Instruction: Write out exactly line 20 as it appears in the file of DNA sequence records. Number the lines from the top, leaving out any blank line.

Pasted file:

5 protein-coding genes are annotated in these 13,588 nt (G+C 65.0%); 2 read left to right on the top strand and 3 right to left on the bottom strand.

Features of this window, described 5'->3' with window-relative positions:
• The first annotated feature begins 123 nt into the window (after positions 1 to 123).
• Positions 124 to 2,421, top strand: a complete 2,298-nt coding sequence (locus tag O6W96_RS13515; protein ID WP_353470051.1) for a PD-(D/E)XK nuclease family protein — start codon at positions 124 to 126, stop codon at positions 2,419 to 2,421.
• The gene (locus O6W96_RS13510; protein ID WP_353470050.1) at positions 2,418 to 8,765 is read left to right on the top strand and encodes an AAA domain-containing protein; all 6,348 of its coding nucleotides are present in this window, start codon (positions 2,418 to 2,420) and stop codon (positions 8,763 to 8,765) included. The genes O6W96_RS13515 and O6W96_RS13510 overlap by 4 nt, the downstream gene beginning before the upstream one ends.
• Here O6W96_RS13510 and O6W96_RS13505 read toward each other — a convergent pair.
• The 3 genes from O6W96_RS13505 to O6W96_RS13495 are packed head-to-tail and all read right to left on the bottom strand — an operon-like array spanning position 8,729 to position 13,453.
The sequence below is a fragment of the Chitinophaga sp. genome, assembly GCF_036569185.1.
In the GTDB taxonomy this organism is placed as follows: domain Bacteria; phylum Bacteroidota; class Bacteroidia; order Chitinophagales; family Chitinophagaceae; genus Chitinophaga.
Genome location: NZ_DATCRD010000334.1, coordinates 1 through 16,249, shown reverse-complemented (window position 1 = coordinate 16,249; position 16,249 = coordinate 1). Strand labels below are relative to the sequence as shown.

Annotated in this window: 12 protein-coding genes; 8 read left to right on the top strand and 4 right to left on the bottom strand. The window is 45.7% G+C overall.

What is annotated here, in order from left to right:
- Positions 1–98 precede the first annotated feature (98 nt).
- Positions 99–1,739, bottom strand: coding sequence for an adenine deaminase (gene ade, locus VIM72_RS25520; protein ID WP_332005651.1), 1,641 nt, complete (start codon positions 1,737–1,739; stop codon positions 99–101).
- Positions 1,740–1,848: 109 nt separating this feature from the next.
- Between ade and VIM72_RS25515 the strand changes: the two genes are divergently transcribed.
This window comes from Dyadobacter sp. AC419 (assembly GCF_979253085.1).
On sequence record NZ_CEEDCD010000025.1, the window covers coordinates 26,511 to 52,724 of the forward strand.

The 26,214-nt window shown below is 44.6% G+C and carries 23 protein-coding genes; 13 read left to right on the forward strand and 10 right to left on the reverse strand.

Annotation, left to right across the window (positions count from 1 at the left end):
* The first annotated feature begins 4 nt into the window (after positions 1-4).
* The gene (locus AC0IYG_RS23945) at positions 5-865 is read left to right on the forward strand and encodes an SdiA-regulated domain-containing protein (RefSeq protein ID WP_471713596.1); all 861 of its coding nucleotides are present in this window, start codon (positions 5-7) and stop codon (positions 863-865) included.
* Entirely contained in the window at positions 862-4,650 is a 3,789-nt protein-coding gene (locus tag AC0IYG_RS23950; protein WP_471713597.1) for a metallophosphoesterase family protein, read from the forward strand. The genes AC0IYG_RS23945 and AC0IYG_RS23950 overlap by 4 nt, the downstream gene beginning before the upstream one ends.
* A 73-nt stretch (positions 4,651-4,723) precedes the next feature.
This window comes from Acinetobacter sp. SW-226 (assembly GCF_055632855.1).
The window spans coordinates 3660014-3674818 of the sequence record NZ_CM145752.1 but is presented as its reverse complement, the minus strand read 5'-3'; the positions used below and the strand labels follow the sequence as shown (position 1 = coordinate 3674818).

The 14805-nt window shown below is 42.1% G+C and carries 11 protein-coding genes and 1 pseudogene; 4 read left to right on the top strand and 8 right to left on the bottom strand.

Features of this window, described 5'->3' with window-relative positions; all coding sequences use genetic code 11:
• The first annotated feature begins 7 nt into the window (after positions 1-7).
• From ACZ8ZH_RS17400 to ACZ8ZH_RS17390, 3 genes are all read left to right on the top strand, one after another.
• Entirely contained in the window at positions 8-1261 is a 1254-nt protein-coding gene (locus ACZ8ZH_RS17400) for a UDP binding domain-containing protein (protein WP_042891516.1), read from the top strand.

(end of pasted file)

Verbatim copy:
Annotation, left to right across the window (positions count from 1 at the left end):